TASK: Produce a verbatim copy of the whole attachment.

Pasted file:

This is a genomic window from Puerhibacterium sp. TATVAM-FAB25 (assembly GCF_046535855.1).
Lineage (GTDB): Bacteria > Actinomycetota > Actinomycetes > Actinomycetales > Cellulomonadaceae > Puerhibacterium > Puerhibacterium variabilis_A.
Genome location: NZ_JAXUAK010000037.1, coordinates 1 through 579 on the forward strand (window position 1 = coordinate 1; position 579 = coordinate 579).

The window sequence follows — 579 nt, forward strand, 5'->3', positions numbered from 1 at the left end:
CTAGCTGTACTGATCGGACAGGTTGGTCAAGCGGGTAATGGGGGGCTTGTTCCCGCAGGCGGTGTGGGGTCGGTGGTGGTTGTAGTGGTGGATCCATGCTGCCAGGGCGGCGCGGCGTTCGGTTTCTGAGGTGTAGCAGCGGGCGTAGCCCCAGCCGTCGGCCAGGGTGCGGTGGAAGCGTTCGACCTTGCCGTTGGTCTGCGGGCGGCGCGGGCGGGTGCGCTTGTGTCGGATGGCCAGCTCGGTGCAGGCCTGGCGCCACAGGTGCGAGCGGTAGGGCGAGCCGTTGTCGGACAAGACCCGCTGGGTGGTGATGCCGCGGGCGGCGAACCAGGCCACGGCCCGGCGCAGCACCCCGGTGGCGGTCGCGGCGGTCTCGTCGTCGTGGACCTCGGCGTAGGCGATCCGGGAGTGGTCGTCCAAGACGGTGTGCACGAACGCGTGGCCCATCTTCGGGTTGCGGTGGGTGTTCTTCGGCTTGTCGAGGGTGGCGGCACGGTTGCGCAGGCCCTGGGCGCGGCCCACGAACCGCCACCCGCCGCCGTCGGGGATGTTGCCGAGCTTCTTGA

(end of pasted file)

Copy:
This is a genomic window from Puerhibacterium sp. TATVAM-FAB25 (assembly GCF_046535855.1).
Lineage (GTDB): Bacteria > Actinomycetota > Actinomycetes > Actinomycetales > Cellulomonadaceae > Puerhibacterium > Puerhibacterium variabilis_A.
Genome location: NZ_JAXUAK010000037.1, coordinates 1 through 579 on the forward strand (window position 1 = coordinate 1; position 579 = coordinate 579).

The window sequence follows — 579 nt, forward strand, 5'->3', positions numbered from 1 at the left end:
CTAGCTGTACTGATCGGACAGGTTGGTCAAGCGGGTAATGGGGGGCTTGTTCCCGCAGGCGGTGTGGGGTCGGTGGTGGTTGTAGTGGTGGATCCATGCTGCCAGGGCGGCGCGGCGTTCGGTTTCTGAGGTGTAGCAGCGGGCGTAGCCCCAGCCGTCGGCCAGGGTGCGGTGGAAGCGTTCGACCTTGCCGTTGGTCTGCGGGCGGCGCGGGCGGGTGCGCTTGTGTCGGATGGCCAGCTCGGTGCAGGCCTGGCGCCACAGGTGCGAGCGGTAGGGCGAGCCGTTGTCGGACAAGACCCGCTGGGTGGTGATGCCGCGGGCGGCGAACCAGGCCACGGCCCGGCGCAGCACCCCGGTGGCGGTCGCGGCGGTCTCGTCGTCGTGGACCTCGGCGTAGGCGATCCGGGAGTGGTCGTCCAAGACGGTGTGCACGAACGCGTGGCCCATCTTCGGGTTGCGGTGGGTGTTCTTCGGCTTGTCGAGGGTGGCGGCACGGTTGCGCAGGCCCTGGGCGCGGCCCACGAACCGCCACCCGCCGCCGTCGGGGATGTTGCCGAGCTTCTTGA